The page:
The presented article contains an analysis resulting from 10 years’ experience in the implementation of the POLVAL Code to mineral assets valuations carried out by Competent Valuators. It had been based on data of more than 100 performed valuations. First and foremost, challenges resulting from preferences given by various relevant regulations to the application of a market-based approach were identified. It was underlined that they prompt Valuators to compromise the quality of the database containing reference transactions. In the case of an income based approach, issues resulting from the adoption of estimates and subjective assumptions were discussed. It was indicated that this fact alone cannot create a valid argument to reject the results of such a valuation providing that they have been implemented in a coherent manner and uncertainty was reflected in the value of the applied discount rate. Separately recommended changes to the present version of the POLVAL Code were presented. In conclusion, a significant, positive role of the introduction of the POLVAL Code for the structuring processes of mineral asset valuation was indicated.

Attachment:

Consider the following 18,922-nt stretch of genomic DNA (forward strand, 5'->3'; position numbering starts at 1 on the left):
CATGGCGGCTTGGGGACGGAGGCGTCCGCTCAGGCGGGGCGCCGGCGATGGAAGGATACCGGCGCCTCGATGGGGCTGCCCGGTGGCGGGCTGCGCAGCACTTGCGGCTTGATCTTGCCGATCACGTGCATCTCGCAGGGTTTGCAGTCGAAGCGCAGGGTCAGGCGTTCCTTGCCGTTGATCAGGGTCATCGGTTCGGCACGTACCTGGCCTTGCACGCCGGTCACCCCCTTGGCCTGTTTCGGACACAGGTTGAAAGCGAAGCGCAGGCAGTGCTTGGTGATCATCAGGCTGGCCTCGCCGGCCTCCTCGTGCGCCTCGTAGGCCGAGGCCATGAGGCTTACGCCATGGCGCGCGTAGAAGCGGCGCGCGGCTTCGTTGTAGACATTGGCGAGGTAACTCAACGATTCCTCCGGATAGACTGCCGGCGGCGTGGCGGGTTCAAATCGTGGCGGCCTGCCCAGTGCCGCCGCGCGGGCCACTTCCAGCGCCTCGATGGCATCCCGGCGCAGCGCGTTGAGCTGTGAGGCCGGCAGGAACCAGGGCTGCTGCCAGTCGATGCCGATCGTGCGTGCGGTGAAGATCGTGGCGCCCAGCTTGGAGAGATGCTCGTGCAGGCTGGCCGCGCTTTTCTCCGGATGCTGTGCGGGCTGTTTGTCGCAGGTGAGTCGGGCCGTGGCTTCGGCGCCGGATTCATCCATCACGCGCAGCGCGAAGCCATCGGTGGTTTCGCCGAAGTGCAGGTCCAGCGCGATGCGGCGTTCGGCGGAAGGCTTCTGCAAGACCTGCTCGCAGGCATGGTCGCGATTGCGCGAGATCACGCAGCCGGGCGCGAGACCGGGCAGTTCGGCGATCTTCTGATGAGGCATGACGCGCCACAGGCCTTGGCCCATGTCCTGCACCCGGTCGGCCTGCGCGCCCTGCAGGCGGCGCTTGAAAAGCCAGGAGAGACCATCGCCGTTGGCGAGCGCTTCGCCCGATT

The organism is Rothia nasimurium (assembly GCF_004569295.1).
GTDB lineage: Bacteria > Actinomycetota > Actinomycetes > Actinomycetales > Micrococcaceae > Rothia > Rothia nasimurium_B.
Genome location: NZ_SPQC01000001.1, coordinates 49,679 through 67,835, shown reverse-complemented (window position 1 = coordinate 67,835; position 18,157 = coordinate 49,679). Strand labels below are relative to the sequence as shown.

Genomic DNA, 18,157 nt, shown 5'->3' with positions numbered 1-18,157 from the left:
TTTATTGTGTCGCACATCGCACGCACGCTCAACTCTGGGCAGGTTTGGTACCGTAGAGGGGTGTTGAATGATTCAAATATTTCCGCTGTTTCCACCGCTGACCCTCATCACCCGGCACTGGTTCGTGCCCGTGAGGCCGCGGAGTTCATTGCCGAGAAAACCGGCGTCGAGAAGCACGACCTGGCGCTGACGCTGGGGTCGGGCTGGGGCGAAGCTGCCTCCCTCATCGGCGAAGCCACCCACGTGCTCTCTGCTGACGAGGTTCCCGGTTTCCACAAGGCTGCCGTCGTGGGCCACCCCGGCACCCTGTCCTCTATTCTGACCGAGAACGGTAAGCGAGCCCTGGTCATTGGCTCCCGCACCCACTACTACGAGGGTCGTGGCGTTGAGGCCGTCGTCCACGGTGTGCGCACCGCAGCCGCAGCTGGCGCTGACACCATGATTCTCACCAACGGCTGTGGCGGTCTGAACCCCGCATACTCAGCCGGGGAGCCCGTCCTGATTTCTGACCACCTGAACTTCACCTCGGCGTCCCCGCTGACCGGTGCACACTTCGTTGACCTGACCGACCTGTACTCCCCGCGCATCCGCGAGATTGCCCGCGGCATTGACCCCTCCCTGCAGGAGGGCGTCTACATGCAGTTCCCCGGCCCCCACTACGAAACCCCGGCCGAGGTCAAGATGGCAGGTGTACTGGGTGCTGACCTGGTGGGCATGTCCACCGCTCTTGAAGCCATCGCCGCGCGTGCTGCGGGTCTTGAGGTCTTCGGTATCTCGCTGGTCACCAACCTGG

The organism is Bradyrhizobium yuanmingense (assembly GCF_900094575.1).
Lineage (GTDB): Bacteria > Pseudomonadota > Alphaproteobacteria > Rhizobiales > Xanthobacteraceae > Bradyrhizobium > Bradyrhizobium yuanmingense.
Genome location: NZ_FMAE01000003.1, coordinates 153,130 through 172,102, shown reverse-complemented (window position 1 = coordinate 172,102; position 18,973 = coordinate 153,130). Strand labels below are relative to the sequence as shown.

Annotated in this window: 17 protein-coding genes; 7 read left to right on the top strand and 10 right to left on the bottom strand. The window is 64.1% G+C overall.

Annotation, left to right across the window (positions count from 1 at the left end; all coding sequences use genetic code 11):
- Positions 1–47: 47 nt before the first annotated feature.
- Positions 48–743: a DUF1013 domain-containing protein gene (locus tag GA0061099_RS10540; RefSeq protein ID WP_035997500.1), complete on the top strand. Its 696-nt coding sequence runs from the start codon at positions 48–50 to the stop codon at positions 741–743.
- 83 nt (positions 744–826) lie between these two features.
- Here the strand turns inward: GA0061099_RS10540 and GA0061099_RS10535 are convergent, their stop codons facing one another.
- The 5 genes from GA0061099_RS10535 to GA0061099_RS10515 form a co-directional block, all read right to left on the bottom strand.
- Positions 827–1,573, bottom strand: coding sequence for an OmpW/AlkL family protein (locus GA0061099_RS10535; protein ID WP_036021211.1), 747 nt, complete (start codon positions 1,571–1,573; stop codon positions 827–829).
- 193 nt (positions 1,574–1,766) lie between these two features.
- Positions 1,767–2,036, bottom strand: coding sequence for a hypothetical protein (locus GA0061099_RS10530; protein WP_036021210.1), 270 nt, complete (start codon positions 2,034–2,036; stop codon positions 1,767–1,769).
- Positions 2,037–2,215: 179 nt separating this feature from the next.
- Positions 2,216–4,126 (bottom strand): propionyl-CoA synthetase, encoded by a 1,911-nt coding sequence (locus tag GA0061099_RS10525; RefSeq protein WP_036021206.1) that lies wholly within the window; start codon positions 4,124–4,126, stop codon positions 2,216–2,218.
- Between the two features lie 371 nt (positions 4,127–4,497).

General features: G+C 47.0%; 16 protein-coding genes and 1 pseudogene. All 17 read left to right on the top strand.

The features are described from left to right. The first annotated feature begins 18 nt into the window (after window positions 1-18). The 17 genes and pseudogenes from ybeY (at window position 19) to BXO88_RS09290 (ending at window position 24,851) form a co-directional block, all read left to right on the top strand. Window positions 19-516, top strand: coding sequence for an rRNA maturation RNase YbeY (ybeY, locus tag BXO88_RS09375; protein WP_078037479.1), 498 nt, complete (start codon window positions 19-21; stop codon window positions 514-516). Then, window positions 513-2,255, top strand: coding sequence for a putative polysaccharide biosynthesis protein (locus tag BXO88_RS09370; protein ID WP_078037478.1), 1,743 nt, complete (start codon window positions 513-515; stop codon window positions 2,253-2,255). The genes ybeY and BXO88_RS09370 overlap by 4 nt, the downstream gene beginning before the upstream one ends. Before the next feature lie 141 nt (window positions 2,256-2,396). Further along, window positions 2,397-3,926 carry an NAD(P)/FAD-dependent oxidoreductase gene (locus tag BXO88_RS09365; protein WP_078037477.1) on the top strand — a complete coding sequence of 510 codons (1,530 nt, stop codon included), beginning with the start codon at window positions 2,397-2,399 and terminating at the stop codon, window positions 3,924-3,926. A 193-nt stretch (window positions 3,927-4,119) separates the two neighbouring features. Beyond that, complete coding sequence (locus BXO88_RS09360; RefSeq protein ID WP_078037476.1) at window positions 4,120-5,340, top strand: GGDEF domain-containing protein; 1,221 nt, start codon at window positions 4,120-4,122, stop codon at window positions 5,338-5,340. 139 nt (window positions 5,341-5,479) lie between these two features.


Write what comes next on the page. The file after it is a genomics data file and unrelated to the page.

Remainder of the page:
The demand for REE was the background to include them to those consisting of the property of the State Treasury in Poland, enumerated in the Geological and Mining Law (Article 10). The PLN 500/kg REE payment for exploitation of REE (exploitation tax) was introduced. Both proposals will restrain the REE recovery from exploited domestic mineral commodities. The term REE is imprecise. Their deposits are rare and may be classified as “REE ore deposits”. The REE are often the accompanying constituents in varied mineral commodities and are recoverable during their processing, outside the mine. The application of an exploitation tax in such a case is inapplicable. The established value of the exploitation tax is incomparably high in respect to the value of the REE contained in mined mineral commodities. The analysis of introduced changes of mining and geological law allow to suggest the reevaluation of ownership based subdivision of mineral commodities: name the mineral commodities belonging to the land property owners and leave the list of mineral commodities consisting property of the State Treasury open. The more careful approach is also necessary in the formulation of Geological and Mining Law. It should be preliminary formulated by persons competent in geology and mining and subsequently adjusted to juridical exigencies.